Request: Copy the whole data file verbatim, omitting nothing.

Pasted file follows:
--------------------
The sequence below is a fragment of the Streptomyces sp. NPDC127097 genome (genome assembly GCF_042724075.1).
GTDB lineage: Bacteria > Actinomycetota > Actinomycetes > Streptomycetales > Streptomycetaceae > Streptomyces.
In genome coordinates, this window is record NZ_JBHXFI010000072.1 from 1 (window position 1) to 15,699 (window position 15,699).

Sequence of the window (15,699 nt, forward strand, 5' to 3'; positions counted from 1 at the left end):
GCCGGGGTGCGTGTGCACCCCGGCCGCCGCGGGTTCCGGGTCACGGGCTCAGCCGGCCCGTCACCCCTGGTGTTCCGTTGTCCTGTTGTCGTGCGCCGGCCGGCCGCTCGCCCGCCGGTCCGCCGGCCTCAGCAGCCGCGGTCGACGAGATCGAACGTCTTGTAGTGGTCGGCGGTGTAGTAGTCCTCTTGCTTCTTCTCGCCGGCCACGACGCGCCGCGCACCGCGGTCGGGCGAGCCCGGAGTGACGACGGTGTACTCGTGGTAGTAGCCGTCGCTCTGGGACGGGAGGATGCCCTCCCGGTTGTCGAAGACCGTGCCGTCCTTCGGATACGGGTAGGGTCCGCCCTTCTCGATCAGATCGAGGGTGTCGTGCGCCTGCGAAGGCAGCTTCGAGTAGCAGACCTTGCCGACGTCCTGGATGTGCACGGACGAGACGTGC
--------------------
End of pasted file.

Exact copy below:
The sequence below is a fragment of the Streptomyces sp. NPDC127097 genome (genome assembly GCF_042724075.1).
GTDB lineage: Bacteria > Actinomycetota > Actinomycetes > Streptomycetales > Streptomycetaceae > Streptomyces.
In genome coordinates, this window is record NZ_JBHXFI010000072.1 from 1 (window position 1) to 15,699 (window position 15,699).

Sequence of the window (15,699 nt, forward strand, 5' to 3'; positions counted from 1 at the left end):
GCCGGGGTGCGTGTGCACCCCGGCCGCCGCGGGTTCCGGGTCACGGGCTCAGCCGGCCCGTCACCCCTGGTGTTCCGTTGTCCTGTTGTCGTGCGCCGGCCGGCCGCTCGCCCGCCGGTCCGCCGGCCTCAGCAGCCGCGGTCGACGAGATCGAACGTCTTGTAGTGGTCGGCGGTGTAGTAGTCCTCTTGCTTCTTCTCGCCGGCCACGACGCGCCGCGCACCGCGGTCGGGCGAGCCCGGAGTGACGACGGTGTACTCGTGGTAGTAGCCGTCGCTCTGGGACGGGAGGATGCCCTCCCGGTTGTCGAAGACCGTGCCGTCCTTCGGATACGGGTAGGGTCCGCCCTTCTCGATCAGATCGAGGGTGTCGTGCGCCTGCGAAGGCAGCTTCGAGTAGCAGACCTTGCCGACGTCCTGGATGTGCACGGACGAGACGTGC